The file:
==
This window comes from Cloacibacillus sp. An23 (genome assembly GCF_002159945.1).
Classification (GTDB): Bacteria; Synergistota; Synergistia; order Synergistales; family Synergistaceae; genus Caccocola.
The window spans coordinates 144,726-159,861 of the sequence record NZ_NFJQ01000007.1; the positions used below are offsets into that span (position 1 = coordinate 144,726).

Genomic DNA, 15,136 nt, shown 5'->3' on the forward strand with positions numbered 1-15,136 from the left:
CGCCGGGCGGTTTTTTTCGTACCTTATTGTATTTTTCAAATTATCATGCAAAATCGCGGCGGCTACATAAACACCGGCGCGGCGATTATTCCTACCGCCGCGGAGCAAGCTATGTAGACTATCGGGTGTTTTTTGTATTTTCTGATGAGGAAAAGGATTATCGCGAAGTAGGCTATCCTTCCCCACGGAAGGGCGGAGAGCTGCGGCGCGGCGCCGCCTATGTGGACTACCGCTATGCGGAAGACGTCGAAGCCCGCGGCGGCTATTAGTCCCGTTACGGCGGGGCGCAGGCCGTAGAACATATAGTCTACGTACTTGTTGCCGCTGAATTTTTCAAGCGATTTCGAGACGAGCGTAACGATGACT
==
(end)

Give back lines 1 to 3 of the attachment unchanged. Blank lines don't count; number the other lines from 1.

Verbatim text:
This window comes from Cloacibacillus sp. An23 (genome assembly GCF_002159945.1).
Classification (GTDB): Bacteria; Synergistota; Synergistia; order Synergistales; family Synergistaceae; genus Caccocola.
The window spans coordinates 144,726-159,861 of the sequence record NZ_NFJQ01000007.1; the positions used below are offsets into that span (position 1 = coordinate 144,726).